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Tuesday, 29 January 2013

On Mortifications

St. Jerome Writing, Valletta, thanks to Wiki
Mortifications are those penances  either given to us from God or taken upon ourselves freely.

Athletes mortify themselves regularly, if they are honest, by being on strict regimes of diet and exercise, as well as practice.

Artists who are real artists and not merely narcissists or propagandists, mortify themselves by discipline to the rules of their particular art.

Many professional mortify themselves, denying short-term ease for long-term professional goals which require hard work and planning

Christians deny even lawful pleasures and goods for the sake of spreading the Gospel, such as missionaries, who endure hardships and strange surroundings in order to obey the command of Christ to preach to all nations.

Sometimes we must do penances for our sins, penances which include mortifications.

However, it is not the external suffering of mortification which indicates saintliness. Even the pagans denied themselves certain pleasures for a good, such as being fit or being a Stoic.

It is only in the intention and the cooperation with grace which causes mortification to be efficacious.

St. Jerome wrote this:

Be on your guard when you begin to mortify your body by abstinence and fasting, lest you imagine yourself to be perfect and a saint; for perfection does not consist in this virtue. It is only a help; a disposition; a means though a fitting one, for the attainment of true perfection.

Mortification leads us to a different perspective about life now and after.

What causes one to mortify one's self are the moral virtues, which are thereby enhanced.

The moral virtues are the Four Cardinal Virtues of Prudence, Temperance, Justice and Fortitude. Here is the CCC on these virtues:


ARTICLE 7

THE VIRTUES
1803 "Whatever is true, whatever is honorable, whatever is just, whatever is pure, whatever is lovely, whatever is gracious, if there is any excellence, if there is anything worthy of praise, think about these things."62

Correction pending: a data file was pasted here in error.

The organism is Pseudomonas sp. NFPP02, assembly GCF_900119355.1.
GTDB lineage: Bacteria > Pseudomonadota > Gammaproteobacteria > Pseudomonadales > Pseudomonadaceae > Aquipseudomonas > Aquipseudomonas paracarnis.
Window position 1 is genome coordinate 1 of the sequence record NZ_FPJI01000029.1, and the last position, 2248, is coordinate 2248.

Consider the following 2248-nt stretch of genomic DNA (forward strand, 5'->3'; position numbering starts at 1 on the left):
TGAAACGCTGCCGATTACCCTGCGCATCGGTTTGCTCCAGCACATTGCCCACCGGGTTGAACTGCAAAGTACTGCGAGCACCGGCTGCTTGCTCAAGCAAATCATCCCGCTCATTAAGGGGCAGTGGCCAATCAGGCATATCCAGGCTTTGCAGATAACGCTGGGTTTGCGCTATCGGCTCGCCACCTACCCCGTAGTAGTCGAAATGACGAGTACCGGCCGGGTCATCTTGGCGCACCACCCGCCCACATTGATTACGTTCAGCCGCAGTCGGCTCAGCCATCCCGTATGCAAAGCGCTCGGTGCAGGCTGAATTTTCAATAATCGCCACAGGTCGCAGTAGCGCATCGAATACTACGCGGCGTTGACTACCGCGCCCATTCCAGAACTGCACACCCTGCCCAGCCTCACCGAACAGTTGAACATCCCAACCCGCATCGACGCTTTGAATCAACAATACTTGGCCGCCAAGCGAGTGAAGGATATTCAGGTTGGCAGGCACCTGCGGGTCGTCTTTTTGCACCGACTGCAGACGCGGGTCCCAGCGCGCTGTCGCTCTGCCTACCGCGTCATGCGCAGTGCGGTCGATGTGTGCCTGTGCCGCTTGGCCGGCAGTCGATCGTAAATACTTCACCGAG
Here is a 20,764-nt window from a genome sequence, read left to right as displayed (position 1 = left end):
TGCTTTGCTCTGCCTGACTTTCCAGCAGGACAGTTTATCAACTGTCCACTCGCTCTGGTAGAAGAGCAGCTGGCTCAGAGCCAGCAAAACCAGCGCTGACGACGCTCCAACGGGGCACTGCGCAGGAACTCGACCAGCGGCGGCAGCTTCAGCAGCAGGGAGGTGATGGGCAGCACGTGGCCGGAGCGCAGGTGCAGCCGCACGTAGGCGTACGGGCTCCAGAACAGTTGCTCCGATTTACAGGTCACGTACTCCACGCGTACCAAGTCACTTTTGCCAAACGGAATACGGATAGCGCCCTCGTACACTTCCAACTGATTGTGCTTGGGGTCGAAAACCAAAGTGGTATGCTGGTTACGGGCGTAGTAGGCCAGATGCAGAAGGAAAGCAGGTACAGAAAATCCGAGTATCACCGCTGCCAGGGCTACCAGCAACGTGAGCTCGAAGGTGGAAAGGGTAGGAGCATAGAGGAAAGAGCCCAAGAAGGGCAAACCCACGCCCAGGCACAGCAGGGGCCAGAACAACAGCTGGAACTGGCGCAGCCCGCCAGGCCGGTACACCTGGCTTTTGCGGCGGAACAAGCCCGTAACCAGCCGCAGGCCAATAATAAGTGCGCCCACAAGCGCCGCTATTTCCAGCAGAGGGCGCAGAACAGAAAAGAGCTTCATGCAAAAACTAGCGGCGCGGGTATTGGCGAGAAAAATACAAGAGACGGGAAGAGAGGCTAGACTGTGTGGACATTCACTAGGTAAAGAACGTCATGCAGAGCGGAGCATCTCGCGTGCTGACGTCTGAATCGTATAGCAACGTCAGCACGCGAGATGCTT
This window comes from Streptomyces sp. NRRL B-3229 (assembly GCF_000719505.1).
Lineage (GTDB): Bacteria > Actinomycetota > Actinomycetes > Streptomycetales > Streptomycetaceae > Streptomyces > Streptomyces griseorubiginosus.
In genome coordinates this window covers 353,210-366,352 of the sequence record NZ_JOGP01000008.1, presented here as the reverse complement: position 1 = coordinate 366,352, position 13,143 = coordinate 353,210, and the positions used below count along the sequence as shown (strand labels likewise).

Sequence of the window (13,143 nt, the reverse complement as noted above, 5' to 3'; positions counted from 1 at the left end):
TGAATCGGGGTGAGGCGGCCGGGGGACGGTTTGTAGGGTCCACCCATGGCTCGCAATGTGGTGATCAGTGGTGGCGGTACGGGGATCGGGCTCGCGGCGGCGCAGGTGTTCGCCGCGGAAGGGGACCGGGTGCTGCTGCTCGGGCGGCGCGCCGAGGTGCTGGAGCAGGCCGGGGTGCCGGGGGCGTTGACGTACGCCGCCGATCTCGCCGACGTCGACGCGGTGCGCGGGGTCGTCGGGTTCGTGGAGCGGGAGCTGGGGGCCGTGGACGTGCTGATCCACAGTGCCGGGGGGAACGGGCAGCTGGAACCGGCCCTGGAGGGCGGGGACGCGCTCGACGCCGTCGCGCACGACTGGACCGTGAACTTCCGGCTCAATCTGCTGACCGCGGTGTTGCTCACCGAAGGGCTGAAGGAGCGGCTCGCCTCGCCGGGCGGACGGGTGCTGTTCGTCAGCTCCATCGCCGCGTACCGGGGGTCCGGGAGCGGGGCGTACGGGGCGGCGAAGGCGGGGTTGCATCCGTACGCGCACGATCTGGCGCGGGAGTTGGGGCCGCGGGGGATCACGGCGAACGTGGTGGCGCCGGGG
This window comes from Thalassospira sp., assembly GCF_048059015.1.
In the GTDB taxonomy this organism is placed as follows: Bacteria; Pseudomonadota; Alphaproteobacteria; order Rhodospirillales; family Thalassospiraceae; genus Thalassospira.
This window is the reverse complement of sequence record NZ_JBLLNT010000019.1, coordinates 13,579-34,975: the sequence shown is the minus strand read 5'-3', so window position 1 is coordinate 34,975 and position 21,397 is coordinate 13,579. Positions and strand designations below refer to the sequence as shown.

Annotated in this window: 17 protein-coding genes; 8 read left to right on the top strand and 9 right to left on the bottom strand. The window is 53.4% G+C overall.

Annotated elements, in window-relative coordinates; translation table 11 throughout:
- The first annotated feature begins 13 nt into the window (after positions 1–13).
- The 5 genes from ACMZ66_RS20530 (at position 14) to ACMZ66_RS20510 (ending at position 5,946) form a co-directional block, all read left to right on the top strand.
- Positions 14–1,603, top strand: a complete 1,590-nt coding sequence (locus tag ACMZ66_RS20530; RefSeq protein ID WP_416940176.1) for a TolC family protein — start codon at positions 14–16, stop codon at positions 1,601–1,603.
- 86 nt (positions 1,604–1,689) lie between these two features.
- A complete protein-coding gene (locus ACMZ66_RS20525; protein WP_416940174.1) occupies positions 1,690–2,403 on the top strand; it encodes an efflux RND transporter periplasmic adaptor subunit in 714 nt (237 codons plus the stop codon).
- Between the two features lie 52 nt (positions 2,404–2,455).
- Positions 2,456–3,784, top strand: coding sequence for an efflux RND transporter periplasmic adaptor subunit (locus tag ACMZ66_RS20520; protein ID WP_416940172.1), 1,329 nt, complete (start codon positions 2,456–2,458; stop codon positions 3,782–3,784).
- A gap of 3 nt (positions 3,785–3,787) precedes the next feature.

A virtue is an habitual and firm disposition to do the good. It allows the person not only to perform good acts, but to give the best of himself. The virtuous person tends toward the good with all his sensory and spiritual powers; he pursues the good and chooses it in concrete actions.
The goal of a virtuous life is to become like God.63
I. THE HUMAN VIRTUES

1804 Human virtues are firm attitudes, stable dispositions, habitual perfections of intellect and will that govern our actions, order our passions, and guide our conduct according to reason and faith. They make possible ease, self-mastery, and joy in leading a morally good life. The virtuous man is he who freely practices the good.
The moral virtues are acquired by human effort. They are the fruit and seed of morally good acts; they dispose all the powers of the human being for communion with divine love.

The cardinal virtues
1805 Four virtues play a pivotal role and accordingly are called "cardinal"; all the others are grouped around them. They are: prudence, justice, fortitude, and temperance. "If anyone loves righteousness, [Wisdom's] labors are virtues; for she teaches temperance and prudence, justice, and courage."64 

We cannot grow in these virtues unless we accept and practice some mortifications. And, this hurts. Mortifications are supposed to hurt.

That is the whole point. The world cannot understand this at all. We who do penance seem crazy to a world bent on pleasure.

Without the goal of perfection and the union with God, none of this makes sense.

But, without a sense of penance, we shall never achieve perfection.

For more insight see the Catholic Encyclopedia articles on mortification and asceticism, from which some of these insights were gleaned.


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